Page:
April 22: Hoping For a Better Tomorrow

Alara Walcott, Staff Writer

Earth Day is a worldwide event celebrating the earth and all it has done to support its inhabitants. Dating back to 1970, many dedicated environmentalists, advocates, and everyday citizens banded together to create a crowd that represented nearly 10 percent of the world’s population at that time. These people, united by a need to protect our planet, demonstrated their fears and their hopes to the rest of the world. More than 50 years later, we recognize, now more than ever, the importance of collaboration as we strive to restore our planet earth. 

As the modern era has come into full view, conversationalists, environmentalists, and researchers are beginning to understand the past and the future of the planet we live on. While some reach for the stars in this time of crisis, others stay grounded and approach our environmental issues head-on. Earth Day is in remembrance and celebration of not only the natural world, but also those who have fought for its preservation. 

Having researched chimpanzees in the wild for decades on end, Jane Goodall is one of many qualified experts to speak out on our issues. Disheartened yet altruistic, Goodall says this of our most pressing concerns: “None of us can do it alone. It’s quite ridiculous. We need every single organization that cares about the future of the planet to get together and to work out ways that we can share these small pools of money available, and find ways of lobbying those billionaires who have so much money to help us so that we don’t have to fight and squabble over funding.” Goodall directs this statement at those who could help, but believe there is more profit in contributing to the problem at hand. Within this statement, many of us can concur and look to our wealthiest to solve all our problems, but it is much more simply said than done. In the meantime, there are always shortcuts to a healthier environment we can contribute towards. 

Students and teachers alike have made a push to welcome environmental issues into our curriculums. Students are more conscious than ever about their choices. Freshman Nina Nowak says,“I have participated in school activities on Earth Day. I don’t litter, and I try to donate small amounts here and there to some environmental-esque groups.” Nowak later implied that the presence of social media has influenced her donations. Without a doubt, social media has made these contributions quite effortless, but as with most platforms, there are other motivations surrounding Earth Day. Many companies have taken to social media to advertise their product along with Earth Day, and not all in good taste. Having come across a couple Earth Day centered product placements, senior Chandler Tuupo has this to say: “A lot of ads can be distasteful. I would say any that are promoting their goods more than promoting the holiday are distasteful.”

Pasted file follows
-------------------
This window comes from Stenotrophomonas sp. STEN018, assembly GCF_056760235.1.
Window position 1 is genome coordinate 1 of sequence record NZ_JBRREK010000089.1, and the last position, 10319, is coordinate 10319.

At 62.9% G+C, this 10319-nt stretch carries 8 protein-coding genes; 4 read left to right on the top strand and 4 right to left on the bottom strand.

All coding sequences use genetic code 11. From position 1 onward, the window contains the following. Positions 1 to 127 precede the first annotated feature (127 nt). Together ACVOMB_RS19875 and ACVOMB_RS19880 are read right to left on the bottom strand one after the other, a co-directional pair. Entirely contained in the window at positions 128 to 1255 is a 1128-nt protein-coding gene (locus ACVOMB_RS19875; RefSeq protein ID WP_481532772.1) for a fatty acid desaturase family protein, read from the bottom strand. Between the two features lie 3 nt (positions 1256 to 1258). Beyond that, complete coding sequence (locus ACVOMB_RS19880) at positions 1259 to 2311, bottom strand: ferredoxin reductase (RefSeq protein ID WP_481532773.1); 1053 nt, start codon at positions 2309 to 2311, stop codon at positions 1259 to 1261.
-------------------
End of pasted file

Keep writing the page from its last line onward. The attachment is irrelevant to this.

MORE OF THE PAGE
Along with social media, the sanctity of Earth Day can be torn down by countries at war, as we have witnessed these last few months. The current wellbeing of Ukraine and Russia’s natural environment is declining quickly as the area is ravaged by troops, explosions, and all kinds of militaristic equipment. Large scale operations are beginning to tackle the scope of destruction, but it is no easy task. 

All large scale environmental projects in recent years have taken an immense amount of research, collaboration, and wealth to execute properly. It becomes hard to grasp the issues these projects are undertaking, not only on a physical map, but for the amount of effort put in. Students such as junior Shelby Runje weigh in: “[If I had no constraints] I would probably plan a large-scale initiative to displace pollution in the ocean and in landfills,” but like Runje, we can only hope for the best from those who are in charge. 

For those in charge, the task still remains daunting. Smaller organizations with a passion for environmental care have made great strides while educating others. Schools such as The Green School in Bali, Indonesia are educating their students with a nature-based curriculum, as well as implementing biofuel and classrooms constructed entirely from bamboo. Similarly, working with sustainable renovation, London architect Harry Paticas founded the The Retrofit Action for Tomorrow initiative. Working with five London schools, Paticas is not only erecting new classrooms, but building a social enterprise supporting sustainable renovations. The initiative could end up reducing energy use by 90 percent, cutting heating bills and emissions costs. 

When we look to the future of our earth, it remains crucial to keep in mind and educate our younger generations. Although our younger generations were not around to see a cleaner environment, it does not take an expert to know something is wrong, as sophomore Ahmad Jallow alludes to: “I hear about lots of pollution in oceans and on land. I see a lot of trash just in our city of Issaquah.” As he implies, pollution will be relative depending on where you live or travel, but it is no secret we are seeing more ignorance in our populous cities. 

As we round the corner into an environmental crisis, it is important to remember the good just as much as the bad. The news can move from a heartwarming environmental rescue to an environmental crisis, and back and forth again. Social media, corporations, and world leaders can give conflicting views of the issues at hand, but taking interest in the matter is a first step in the right direction. Adopting sustainable habits, as well as remaining aware of the crisis we are facing and aware of ourselves, is the best any one of us can do. For now, we look toward the stars in hope of being able to see them in the night sky for years to come.